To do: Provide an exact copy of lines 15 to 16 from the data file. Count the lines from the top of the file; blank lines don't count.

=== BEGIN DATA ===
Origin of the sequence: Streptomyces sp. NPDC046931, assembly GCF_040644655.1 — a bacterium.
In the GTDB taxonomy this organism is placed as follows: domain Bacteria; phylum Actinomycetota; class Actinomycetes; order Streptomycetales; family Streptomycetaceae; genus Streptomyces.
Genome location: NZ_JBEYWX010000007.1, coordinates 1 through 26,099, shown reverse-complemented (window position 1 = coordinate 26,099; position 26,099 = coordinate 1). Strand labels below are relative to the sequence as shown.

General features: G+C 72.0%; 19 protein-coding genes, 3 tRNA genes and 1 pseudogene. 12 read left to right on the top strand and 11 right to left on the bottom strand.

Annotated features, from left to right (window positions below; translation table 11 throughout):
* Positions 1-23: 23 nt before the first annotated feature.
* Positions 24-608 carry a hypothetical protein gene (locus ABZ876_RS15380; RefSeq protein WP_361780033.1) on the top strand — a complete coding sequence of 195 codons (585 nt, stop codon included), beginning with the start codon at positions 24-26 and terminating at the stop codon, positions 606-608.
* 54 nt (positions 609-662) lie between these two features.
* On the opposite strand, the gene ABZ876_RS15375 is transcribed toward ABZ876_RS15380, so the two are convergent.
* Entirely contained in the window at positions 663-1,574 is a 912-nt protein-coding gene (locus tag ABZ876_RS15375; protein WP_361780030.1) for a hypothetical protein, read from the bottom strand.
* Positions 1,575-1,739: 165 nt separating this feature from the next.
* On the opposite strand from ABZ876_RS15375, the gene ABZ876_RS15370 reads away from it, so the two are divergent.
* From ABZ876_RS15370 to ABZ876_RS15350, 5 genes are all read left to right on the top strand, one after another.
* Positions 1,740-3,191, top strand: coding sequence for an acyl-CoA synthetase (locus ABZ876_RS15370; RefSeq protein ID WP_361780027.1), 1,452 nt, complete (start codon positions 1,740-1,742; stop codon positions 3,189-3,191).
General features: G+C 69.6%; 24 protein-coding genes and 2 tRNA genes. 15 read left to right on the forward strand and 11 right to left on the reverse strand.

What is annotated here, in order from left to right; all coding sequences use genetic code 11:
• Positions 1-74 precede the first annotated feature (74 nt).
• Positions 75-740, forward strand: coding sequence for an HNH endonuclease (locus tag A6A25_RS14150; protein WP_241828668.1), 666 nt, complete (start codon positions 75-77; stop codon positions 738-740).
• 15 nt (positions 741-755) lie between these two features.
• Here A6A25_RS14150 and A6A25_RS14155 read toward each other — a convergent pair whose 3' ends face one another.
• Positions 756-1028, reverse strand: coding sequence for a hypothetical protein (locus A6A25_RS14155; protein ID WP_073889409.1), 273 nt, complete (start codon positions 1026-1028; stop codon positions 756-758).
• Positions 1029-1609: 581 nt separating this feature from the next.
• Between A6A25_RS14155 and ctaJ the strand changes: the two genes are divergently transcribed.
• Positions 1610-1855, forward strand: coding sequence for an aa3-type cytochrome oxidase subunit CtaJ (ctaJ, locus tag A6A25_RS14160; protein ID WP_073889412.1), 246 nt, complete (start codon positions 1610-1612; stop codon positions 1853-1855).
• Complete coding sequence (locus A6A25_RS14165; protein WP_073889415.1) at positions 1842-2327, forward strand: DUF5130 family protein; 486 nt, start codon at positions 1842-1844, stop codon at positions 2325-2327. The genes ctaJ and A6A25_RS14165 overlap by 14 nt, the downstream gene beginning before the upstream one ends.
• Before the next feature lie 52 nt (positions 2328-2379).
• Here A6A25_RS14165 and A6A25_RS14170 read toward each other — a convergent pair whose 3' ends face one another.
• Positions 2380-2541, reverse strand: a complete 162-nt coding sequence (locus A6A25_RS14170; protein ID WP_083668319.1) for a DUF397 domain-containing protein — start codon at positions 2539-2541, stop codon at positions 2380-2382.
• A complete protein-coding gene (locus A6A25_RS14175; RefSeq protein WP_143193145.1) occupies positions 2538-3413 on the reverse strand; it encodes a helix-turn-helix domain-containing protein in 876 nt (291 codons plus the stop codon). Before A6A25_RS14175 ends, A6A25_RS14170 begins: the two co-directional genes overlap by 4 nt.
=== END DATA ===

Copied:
General features: G+C 69.6%; 24 protein-coding genes and 2 tRNA genes. 15 read left to right on the forward strand and 11 right to left on the reverse strand.

What is annotated here, in order from left to right; all coding sequences use genetic code 11: